FRANCHISING: An Introduction to Nationwide - Canada
Chambers 2022 Submission – Franchising in Canada
By: Peter Viitre, Sotos LLP, and Jason Brisebois, Sotos LLP
While the onset of the COVID-19 pandemic has caused challenges for businesses across all sectors and industries, noteworthy is the fact that franchising in Canada has proven to be particularly resilient. Although certain traditional franchise sectors continue to see lower revenue levels as compared to prior to the pandemic, including full-service restaurants and certain personal service businesses, many other businesses have seen revenues remain constant, or even grow, since the onset of COVID-19. For the well-placed (and well-financed), the pandemic has provided a wealth of opportunities for growth, often at the expense of commercial landlords and less fortunate competitors.
For instance, many quick-service restaurant brands with limited footprints that were already geared towards take-out and drive-thru orders have, in many cases, seen revenues increase as customers pivoted towards dining at home. The resilience of many franchise systems in Canada throughout the pandemic is a testament to the franchise model, as professional and centralized leadership, greater scale and resources and enhanced purchasing power, allowed franchisees to weather many of the challenges that non-franchised businesses struggled, or ultimately failed, to overcome.
Beyond the onset and direct business impacts of COVID-19, there are a variety of other important trends and issues that franchisors should be carefully observing in the coming year. Certain of these items are listed below.
Extreme Competition in the Labour Market
Acute labour shortages have arisen throughout Canada, particularly in the service industry. As the pandemic has seen many workers leave the service industry altogether, including to seek further education, take advantage of government assistance, or otherwise find new employment – in many cases, from home – many employers are scrambling to locate new employees as businesses gradually reopen in light of Canada’s largely successful mass-vaccination campaign.
Franchisors and franchisees, alike, should expect to continue to face challenges in filling worker vacancies and, as a result, should expect to incur higher labour costs than prior to the start of the pandemic. Many brands continue to increase pay or offer other incentives to fill gaps in their labour force, including offering increased flexibility or seeking younger or older workers. These costs may be further augmented by the Province of Ontario’s minimum wage increase on January 1, 2022; Ontario being the country’s largest economy and franchise market.
The Resurgence of Classic Concepts and New Innovations
Overnight, the COVID-19 pandemic radically altered customer habits, preferences, and purchasing trends, causing disruption in the operation of franchised and non-franchised businesses, alike. Suddenly the drive-thru went from being considered a dead concept by some, to featuring as a crucial design element of new or redeveloped quick-service restaurants. Some brands (Burger King being perhaps the most notable) went so far as to introduce new restaurant concepts centred around the primacy of the drive-thru, with dine-in seating becoming an afterthought. While just one example, many of the previously accepted truths surrounding franchising and its sectors in the last decade have been re-examined, and where necessary, discarded.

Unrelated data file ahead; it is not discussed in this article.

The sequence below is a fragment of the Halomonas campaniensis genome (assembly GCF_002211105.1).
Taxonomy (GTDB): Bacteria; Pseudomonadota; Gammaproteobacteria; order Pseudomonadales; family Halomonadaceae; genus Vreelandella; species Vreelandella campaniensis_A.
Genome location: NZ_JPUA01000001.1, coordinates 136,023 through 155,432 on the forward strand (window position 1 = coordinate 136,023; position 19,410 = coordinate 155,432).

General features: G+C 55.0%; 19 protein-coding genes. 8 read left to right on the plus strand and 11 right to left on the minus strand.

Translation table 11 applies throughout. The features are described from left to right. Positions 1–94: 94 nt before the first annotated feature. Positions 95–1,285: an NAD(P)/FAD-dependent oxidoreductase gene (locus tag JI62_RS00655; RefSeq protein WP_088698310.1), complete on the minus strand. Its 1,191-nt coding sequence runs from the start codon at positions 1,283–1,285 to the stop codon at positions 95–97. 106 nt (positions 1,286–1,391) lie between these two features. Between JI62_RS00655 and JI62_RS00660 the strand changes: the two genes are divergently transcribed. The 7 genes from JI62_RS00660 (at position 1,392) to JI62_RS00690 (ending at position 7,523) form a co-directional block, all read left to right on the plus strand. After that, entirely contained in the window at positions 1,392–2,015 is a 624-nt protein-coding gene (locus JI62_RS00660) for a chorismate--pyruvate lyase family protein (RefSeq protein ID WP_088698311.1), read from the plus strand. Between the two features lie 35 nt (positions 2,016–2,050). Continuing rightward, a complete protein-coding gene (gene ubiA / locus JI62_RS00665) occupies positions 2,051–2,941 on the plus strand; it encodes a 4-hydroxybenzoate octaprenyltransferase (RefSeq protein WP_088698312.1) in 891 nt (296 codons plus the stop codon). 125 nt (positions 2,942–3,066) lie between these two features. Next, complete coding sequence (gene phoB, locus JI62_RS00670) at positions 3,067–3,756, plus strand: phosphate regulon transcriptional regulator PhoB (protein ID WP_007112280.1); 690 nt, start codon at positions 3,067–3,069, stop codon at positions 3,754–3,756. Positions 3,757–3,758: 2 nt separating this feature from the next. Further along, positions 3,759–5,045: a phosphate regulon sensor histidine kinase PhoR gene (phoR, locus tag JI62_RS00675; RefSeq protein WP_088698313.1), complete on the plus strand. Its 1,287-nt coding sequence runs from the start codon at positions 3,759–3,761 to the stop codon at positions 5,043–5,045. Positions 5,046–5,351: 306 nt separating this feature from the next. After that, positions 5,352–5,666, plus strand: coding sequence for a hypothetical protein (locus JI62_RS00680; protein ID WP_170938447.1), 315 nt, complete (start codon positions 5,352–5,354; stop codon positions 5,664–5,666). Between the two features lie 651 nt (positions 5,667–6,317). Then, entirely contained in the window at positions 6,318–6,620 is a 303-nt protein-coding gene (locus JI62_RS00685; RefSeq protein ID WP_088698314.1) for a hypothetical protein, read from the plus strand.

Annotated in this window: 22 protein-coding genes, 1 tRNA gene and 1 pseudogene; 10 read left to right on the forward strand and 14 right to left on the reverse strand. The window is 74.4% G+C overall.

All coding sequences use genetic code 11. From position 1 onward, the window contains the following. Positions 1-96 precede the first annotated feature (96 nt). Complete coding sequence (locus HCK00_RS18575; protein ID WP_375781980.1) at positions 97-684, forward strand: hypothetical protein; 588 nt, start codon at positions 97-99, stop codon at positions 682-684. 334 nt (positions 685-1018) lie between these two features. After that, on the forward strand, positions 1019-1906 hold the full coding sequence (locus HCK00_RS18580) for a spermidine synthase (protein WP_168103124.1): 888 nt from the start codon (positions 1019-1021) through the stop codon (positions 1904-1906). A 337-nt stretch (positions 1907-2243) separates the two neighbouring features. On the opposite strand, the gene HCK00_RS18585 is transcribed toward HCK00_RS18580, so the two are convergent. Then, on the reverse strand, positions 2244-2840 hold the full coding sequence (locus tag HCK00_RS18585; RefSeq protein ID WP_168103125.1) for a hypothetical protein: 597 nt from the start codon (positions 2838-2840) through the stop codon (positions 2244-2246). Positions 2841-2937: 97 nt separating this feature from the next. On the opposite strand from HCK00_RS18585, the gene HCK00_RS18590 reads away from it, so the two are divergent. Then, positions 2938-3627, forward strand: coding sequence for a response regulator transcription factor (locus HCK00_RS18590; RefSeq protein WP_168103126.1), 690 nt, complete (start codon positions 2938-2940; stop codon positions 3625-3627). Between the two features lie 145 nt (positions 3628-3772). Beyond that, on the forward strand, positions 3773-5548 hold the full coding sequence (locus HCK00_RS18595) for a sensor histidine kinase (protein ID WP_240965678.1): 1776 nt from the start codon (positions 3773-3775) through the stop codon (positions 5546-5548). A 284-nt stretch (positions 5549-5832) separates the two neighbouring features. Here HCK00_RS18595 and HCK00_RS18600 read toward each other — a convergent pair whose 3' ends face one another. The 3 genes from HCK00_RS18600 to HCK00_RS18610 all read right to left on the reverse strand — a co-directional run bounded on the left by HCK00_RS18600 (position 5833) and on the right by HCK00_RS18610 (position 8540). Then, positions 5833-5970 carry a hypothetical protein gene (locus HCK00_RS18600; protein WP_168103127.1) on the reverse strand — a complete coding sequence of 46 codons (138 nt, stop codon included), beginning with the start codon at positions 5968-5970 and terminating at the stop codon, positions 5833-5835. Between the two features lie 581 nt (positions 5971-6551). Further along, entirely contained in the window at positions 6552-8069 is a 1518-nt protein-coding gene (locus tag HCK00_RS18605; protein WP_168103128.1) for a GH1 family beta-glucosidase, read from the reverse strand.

Considering that many brands were required to go, in some cases, months without direct interaction or engagement with their customers, businesses have been forced to quickly reassess the manner in which to develop and maintain interactions and relationships with potential and current customers. This has taken a variety of forms, including novel product subscription services (such as a weekly pizza subscription), enhanced web presences and instructiveness on social media, and for some brands, an increasingly “gamified” experience. Although McDonald’s may have been a pioneer of product gamification with its “McDonald’s Monopoly” promotion, many brands are following suit with new ways to engage with, and retain the interest of, consumers who can no longer visit physical retail locations as easily as before.
One increasingly common sight in Canadian urban centres is the “ghost kitchen”, which allows brands to combine and simultaneously offer multiple brand offerings from one central location, absent a public-facing storefront. Multiple large Canadian brands and franchisors have already begun establishing ghost kitchens, in some cases teaming up with retail brands like Wal-Mart, to allow consumers to quickly and easily access products that may not otherwise be available in their market from one convenient location. This concept also permits brands to minimize their exposure to the red hot Canadian labour market, as described above, by more or less foregoing a front-of-house staff. Whether ghost kitchens are (in part) the future of Canadian dining habits, or a stopgap solution to generate additional revenue during the throes of the COVID-19 pandemic, remains to be seen.